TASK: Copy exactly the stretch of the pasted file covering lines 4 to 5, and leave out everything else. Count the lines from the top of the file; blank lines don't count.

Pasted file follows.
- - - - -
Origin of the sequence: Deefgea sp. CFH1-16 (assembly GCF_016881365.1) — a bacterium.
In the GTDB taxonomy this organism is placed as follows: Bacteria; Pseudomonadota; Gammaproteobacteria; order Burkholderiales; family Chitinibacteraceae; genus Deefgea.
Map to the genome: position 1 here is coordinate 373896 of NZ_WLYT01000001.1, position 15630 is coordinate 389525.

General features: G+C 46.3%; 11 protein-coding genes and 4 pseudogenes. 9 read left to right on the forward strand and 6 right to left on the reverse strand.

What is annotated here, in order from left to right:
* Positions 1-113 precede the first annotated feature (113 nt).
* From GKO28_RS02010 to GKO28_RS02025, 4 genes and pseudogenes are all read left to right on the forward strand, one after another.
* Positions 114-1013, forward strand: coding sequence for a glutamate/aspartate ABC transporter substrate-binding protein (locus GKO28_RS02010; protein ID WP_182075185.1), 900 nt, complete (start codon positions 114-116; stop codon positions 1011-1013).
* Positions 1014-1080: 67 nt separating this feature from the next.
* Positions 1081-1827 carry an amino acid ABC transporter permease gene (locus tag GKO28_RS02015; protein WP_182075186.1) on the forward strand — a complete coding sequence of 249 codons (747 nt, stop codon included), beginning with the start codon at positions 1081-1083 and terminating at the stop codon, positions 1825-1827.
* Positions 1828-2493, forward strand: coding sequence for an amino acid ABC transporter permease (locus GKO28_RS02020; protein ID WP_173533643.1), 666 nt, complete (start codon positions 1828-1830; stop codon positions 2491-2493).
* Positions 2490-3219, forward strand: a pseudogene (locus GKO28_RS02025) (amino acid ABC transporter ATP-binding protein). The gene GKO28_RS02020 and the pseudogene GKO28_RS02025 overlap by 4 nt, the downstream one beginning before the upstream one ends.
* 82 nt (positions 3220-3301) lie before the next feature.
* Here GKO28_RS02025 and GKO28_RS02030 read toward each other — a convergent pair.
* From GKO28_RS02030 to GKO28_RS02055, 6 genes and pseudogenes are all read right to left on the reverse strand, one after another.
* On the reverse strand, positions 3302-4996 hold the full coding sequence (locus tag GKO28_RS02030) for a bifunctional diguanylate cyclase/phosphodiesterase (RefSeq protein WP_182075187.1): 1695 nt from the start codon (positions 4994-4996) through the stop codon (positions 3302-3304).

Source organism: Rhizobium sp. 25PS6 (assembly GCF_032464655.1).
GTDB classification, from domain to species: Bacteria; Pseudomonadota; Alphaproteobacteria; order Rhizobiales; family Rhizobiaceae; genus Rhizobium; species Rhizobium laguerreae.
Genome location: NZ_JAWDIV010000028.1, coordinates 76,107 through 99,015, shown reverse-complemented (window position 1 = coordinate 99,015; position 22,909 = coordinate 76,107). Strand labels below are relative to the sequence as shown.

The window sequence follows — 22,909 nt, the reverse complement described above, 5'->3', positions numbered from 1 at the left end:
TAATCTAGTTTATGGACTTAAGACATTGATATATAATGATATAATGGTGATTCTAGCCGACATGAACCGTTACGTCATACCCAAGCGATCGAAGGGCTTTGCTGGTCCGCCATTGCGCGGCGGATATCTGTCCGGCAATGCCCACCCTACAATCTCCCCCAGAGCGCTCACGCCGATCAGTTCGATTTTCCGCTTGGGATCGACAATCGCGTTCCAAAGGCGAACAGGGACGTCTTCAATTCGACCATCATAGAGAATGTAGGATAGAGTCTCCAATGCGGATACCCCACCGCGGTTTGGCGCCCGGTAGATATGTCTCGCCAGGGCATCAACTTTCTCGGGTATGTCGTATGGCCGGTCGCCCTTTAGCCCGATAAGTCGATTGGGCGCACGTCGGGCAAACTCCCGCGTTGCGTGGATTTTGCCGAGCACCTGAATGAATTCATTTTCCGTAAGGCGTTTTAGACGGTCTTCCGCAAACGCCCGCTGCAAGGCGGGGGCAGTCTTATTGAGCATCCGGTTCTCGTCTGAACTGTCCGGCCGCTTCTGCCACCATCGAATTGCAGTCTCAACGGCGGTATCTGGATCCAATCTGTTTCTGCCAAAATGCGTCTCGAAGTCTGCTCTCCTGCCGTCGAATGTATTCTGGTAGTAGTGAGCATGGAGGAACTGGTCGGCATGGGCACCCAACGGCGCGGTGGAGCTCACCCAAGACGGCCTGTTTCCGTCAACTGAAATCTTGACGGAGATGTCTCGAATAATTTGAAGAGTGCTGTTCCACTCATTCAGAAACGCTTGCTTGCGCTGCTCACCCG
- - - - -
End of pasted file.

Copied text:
General features: G+C 46.3%; 11 protein-coding genes and 4 pseudogenes. 9 read left to right on the forward strand and 6 right to left on the reverse strand.

What is annotated here, in order from left to right: